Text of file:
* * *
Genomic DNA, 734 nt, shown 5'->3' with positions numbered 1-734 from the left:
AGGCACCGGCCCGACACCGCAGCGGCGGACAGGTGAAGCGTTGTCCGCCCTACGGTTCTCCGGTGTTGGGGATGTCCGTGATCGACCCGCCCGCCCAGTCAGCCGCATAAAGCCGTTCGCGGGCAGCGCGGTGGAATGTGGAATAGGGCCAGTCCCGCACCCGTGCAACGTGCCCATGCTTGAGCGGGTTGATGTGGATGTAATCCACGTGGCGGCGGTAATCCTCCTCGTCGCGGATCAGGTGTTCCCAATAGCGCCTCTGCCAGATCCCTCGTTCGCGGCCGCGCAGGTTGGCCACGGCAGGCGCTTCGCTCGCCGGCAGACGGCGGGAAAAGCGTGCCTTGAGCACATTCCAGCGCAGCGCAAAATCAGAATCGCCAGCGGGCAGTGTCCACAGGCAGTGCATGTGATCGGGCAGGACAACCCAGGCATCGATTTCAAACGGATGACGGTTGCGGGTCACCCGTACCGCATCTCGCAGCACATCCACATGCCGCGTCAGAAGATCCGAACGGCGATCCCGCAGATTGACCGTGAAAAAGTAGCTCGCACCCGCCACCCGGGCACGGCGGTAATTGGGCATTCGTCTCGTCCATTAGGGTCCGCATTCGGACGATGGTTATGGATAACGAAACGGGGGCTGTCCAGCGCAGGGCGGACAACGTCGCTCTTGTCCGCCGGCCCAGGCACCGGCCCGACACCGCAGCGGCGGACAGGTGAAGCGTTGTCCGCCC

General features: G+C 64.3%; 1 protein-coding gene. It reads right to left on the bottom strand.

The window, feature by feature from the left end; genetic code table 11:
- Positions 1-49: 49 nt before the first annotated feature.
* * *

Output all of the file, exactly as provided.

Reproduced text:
Genomic DNA, 734 nt, shown 5'->3' with positions numbered 1-734 from the left:
AGGCACCGGCCCGACACCGCAGCGGCGGACAGGTGAAGCGTTGTCCGCCCTACGGTTCTCCGGTGTTGGGGATGTCCGTGATCGACCCGCCCGCCCAGTCAGCCGCATAAAGCCGTTCGCGGGCAGCGCGGTGGAATGTGGAATAGGGCCAGTCCCGCACCCGTGCAACGTGCCCATGCTTGAGCGGGTTGATGTGGATGTAATCCACGTGGCGGCGGTAATCCTCCTCGTCGCGGATCAGGTGTTCCCAATAGCGCCTCTGCCAGATCCCTCGTTCGCGGCCGCGCAGGTTGGCCACGGCAGGCGCTTCGCTCGCCGGCAGACGGCGGGAAAAGCGTGCCTTGAGCACATTCCAGCGCAGCGCAAAATCAGAATCGCCAGCGGGCAGTGTCCACAGGCAGTGCATGTGATCGGGCAGGACAACCCAGGCATCGATTTCAAACGGATGACGGTTGCGGGTCACCCGTACCGCATCTCGCAGCACATCCACATGCCGCGTCAGAAGATCCGAACGGCGATCCCGCAGATTGACCGTGAAAAAGTAGCTCGCACCCGCCACCCGGGCACGGCGGTAATTGGGCATTCGTCTCGTCCATTAGGGTCCGCATTCGGACGATGGTTATGGATAACGAAACGGGGGCTGTCCAGCGCAGGGCGGACAACGTCGCTCTTGTCCGCCGGCCCAGGCACCGGCCCGACACCGCAGCGGCGGACAGGTGAAGCGTTGTCCGCCC

General features: G+C 64.3%; 1 protein-coding gene. It reads right to left on the bottom strand.

The window, feature by feature from the left end; genetic code table 11:
- Positions 1-49: 49 nt before the first annotated feature.